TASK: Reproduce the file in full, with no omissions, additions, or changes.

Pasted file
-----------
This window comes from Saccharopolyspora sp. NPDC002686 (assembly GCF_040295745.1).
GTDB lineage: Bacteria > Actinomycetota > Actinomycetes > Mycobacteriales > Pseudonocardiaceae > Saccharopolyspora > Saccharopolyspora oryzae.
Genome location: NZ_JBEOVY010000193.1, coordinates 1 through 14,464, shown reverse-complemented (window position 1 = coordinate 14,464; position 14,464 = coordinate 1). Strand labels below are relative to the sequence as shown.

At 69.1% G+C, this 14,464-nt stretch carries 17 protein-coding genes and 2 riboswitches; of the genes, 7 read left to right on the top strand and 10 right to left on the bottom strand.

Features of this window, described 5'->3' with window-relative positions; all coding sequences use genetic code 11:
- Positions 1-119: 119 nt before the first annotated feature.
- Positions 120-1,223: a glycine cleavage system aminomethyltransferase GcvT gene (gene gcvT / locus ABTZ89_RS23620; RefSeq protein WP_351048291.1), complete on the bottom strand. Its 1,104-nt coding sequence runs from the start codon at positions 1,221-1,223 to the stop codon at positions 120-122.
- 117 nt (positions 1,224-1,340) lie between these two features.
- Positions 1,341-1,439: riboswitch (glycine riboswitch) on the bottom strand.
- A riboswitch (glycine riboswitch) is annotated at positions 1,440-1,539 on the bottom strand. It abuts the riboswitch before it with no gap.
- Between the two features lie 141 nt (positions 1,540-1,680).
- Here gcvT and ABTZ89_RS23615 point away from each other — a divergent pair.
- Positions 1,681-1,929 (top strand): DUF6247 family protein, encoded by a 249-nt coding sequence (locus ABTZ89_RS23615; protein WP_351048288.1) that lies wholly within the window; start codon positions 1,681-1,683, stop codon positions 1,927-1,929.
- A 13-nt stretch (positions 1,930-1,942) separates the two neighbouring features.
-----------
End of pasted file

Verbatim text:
This window comes from Saccharopolyspora sp. NPDC002686 (assembly GCF_040295745.1).
GTDB lineage: Bacteria > Actinomycetota > Actinomycetes > Mycobacteriales > Pseudonocardiaceae > Saccharopolyspora > Saccharopolyspora oryzae.
Genome location: NZ_JBEOVY010000193.1, coordinates 1 through 14,464, shown reverse-complemented (window position 1 = coordinate 14,464; position 14,464 = coordinate 1). Strand labels below are relative to the sequence as shown.

At 69.1% G+C, this 14,464-nt stretch carries 17 protein-coding genes and 2 riboswitches; of the genes, 7 read left to right on the top strand and 10 right to left on the bottom strand.

Features of this window, described 5'->3' with window-relative positions; all coding sequences use genetic code 11:
- Positions 1-119: 119 nt before the first annotated feature.
- Positions 120-1,223: a glycine cleavage system aminomethyltransferase GcvT gene (gene gcvT / locus ABTZ89_RS23620; RefSeq protein WP_351048291.1), complete on the bottom strand. Its 1,104-nt coding sequence runs from the start codon at positions 1,221-1,223 to the stop codon at positions 120-122.
- 117 nt (positions 1,224-1,340) lie between these two features.
- Positions 1,341-1,439: riboswitch (glycine riboswitch) on the bottom strand.
- A riboswitch (glycine riboswitch) is annotated at positions 1,440-1,539 on the bottom strand. It abuts the riboswitch before it with no gap.
- Between the two features lie 141 nt (positions 1,540-1,680).
- Here gcvT and ABTZ89_RS23615 point away from each other — a divergent pair.
- Positions 1,681-1,929 (top strand): DUF6247 family protein, encoded by a 249-nt coding sequence (locus ABTZ89_RS23615; protein WP_351048288.1) that lies wholly within the window; start codon positions 1,681-1,683, stop codon positions 1,927-1,929.
- A 13-nt stretch (positions 1,930-1,942) separates the two neighbouring features.